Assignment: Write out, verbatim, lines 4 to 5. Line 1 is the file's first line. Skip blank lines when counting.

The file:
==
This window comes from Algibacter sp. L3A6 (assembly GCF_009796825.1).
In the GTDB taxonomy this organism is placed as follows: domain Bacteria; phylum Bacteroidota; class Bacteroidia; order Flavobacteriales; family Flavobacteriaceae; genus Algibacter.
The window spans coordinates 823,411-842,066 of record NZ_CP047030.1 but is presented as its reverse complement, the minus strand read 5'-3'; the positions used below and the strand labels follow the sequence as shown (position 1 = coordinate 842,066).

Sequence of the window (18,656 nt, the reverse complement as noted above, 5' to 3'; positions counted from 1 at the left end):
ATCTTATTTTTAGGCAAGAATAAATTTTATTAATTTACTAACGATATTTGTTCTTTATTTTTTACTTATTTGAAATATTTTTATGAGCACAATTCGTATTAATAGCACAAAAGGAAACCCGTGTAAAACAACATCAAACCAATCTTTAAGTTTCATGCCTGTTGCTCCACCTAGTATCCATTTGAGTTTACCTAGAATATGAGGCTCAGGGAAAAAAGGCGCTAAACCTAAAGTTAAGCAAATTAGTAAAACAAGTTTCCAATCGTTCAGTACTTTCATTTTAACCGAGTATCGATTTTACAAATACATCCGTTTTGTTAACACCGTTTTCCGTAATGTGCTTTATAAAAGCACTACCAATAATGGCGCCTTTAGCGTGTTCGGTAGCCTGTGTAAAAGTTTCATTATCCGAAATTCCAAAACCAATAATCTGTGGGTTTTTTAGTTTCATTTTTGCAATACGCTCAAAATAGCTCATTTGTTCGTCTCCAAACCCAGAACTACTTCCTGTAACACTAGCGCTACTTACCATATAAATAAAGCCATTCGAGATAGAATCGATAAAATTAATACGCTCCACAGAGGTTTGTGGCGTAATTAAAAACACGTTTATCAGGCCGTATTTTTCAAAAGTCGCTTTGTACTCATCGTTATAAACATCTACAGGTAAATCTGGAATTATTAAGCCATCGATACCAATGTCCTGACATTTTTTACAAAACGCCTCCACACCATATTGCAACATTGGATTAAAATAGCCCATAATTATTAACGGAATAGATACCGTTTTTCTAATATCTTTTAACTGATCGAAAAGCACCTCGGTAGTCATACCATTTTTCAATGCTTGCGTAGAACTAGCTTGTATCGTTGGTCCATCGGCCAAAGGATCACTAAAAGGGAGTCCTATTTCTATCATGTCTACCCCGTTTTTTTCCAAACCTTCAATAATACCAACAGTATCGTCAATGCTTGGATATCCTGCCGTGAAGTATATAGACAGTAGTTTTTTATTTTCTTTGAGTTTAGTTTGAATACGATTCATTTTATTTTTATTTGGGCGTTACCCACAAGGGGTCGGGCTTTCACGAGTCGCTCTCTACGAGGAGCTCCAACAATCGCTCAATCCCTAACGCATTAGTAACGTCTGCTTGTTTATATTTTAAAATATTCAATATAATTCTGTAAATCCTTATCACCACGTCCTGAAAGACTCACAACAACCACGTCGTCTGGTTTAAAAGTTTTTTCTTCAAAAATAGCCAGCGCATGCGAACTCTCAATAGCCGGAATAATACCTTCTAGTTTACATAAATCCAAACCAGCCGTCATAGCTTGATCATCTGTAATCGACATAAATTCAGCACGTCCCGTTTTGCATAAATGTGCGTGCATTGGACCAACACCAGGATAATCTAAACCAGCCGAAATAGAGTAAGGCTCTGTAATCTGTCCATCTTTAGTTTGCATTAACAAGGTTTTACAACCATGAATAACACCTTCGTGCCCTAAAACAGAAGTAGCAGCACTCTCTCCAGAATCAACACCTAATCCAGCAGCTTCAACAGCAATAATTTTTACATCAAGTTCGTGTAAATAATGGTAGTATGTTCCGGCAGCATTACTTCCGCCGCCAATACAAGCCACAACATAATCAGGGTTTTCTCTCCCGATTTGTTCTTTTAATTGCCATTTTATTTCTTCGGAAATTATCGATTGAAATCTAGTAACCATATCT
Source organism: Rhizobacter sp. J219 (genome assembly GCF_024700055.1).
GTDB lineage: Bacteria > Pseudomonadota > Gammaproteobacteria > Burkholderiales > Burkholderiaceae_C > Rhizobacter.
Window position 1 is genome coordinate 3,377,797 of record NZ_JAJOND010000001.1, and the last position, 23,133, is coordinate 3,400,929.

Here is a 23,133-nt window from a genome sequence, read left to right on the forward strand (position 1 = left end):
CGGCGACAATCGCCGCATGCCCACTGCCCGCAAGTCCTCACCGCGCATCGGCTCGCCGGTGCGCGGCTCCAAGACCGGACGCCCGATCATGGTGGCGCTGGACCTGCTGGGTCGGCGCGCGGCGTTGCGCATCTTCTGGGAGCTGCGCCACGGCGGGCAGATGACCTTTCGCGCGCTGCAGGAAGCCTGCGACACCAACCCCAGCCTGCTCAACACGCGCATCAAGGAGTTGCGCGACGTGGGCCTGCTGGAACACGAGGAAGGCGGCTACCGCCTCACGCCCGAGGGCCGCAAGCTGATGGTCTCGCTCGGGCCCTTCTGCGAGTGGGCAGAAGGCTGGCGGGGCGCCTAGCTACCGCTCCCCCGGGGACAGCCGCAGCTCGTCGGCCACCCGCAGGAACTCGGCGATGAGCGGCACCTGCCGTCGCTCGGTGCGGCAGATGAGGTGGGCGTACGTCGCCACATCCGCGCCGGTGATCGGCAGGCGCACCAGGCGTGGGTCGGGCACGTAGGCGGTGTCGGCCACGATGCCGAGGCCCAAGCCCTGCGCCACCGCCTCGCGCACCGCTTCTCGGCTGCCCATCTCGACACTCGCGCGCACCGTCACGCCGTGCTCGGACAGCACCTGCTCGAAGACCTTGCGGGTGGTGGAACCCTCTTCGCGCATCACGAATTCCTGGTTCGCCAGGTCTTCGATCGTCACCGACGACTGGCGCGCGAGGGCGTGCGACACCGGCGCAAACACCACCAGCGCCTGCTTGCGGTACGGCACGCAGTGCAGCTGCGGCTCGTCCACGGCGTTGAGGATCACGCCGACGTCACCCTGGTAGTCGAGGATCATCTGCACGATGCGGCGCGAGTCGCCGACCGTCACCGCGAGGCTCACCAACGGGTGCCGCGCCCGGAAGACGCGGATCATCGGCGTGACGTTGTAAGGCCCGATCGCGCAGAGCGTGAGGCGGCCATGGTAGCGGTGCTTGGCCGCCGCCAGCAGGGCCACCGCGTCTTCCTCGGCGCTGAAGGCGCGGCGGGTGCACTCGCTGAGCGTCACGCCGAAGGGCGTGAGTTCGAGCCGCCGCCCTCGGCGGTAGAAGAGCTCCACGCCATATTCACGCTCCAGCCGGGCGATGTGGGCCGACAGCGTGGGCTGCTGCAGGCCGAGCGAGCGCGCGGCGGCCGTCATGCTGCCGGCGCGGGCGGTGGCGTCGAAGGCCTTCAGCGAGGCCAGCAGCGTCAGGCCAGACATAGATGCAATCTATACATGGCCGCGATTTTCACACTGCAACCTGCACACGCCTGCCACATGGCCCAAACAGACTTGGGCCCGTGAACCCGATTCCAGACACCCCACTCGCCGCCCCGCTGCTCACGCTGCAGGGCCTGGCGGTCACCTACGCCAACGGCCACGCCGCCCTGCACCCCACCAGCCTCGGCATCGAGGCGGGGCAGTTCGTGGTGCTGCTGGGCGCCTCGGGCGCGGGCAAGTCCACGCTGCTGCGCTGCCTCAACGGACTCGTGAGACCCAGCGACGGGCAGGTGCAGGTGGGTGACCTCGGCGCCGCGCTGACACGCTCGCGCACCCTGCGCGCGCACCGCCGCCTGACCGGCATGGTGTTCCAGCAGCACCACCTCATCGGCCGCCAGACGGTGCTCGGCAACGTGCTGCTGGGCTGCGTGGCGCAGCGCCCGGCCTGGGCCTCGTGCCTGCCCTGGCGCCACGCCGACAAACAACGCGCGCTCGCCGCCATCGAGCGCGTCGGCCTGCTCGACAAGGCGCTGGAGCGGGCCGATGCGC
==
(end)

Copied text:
Sequence of the window (18,656 nt, the reverse complement as noted above, 5' to 3'; positions counted from 1 at the left end):
ATCTTATTTTTAGGCAAGAATAAATTTTATTAATTTACTAACGATATTTGTTCTTTATTTTTTACTTATTTGAAATATTTTTATGAGCACAATTCGTATTAATAGCACAAAAGGAAACCCGTGTAAAACAACATCAAACCAATCTTTAAGTTTCATGCCTGTTGCTCCACCTAGTATCCATTTGAGTTTACCTAGAATATGAGGCTCAGGGAAAAAAGGCGCTAAACCTAAAGTTAAGCAAATTAGTAAAACAAGTTTCCAATCGTTCAGTACTTTCATTTTAACCGAGTATCGATTTTACAAATACATCCGTTTTGTTAACACCGTTTTCCGTAATGTGCTTTATAAAAGCACTACCAATAATGGCGCCTTTAGCGTGTTCGGTAGCCTGTGTAAAAGTTTCATTATCCGAAATTCCAAAACCAATAATCTGTGGGTTTTTTAGTTTCATTTTTGCAATACGCTCAAAATAGCTCATTTGTTCGTCTCCAAACCCAGAACTACTTCCTGTAACACTAGCGCTACTTACCATATAAATAAAGCCATTCGAGATAGAATCGATAAAATTAATACGCTCCACAGAGGTTTGTGGCGTAATTAAAAACACGTTTATCAGGCCGTATTTTTCAAAAGTCGCTTTGTACTCATCGTTATAAACATCTACAGGTAAATCTGGAATTATTAAGCCATCGATACCAATGTCCTGACATTTTTTACAAAACGCCTCCACACCATATTGCAACATTGGATTAAAATAGCCCATAATTATTAACGGAATAGATACCGTTTTTCTAATATCTTTTAACTGATCGAAAAGCACCTCGGTAGTCATACCATTTTTCAATGCTTGCGTAGAACTAGCTTGTATCGTTGGTCCATCGGCCAAAGGATCACTAAAAGGGAGTCCTATTTCTATCATGTCTACCCCGTTTTTTTCCAAACCTTCAATAATACCAACAGTATCGTCAATGCTTGGATATCCTGCCGTGAAGTATATAGACAGTAGTTTTTTATTTTCTTTGAGTTTAGTTTGAATACGATTCATTTTATTTTTATTTGGGCGTTACCCACAAGGGGTCGGGCTTTCACGAGTCGCTCTCTACGAGGAGCTCCAACAATCGCTCAATCCCTAACGCATTAGTAACGTCTGCTTGTTTATATTTTAAAATATTCAATATAATTCTGTAAATCCTTATCACCACGTCCTGAAAGACTCACAACAACCACGTCGTCTGGTTTAAAAGTTTTTTCTTCAAAAATAGCCAGCGCATGCGAACTCTCAATAGCCGGAATAATACCTTCTAGTTTACATAAATCCAAACCAGCCGTCATAGCTTGATCATCTGTAATCGACATAAATTCAGCACGTCCCGTTTTGCATAAATGTGCGTGCATTGGACCAACACCAGGATAATCTAAACCAGCCGAAATAGAGTAAGGCTCTGTAATCTGTCCATCTTTAGTTTGCATTAACAAGGTTTTACAACCATGAATAACACCTTCGTGCCCTAAAACAGAAGTAGCAGCACTCTCTCCAGAATCAACACCTAATCCAGCAGCTTCAACAGCAATAATTTTTACATCAAGTTCGTGTAAATAATGGTAGTATGTTCCGGCAGCATTACTTCCGCCGCCAATACAAGCCACAACATAATCAGGGTTTTCTCTCCCGATTTGTTCTTTTAATTGCCATTTTATTTCTTCGGAAATTATCGATTGAAATCTAGTAACCATATCT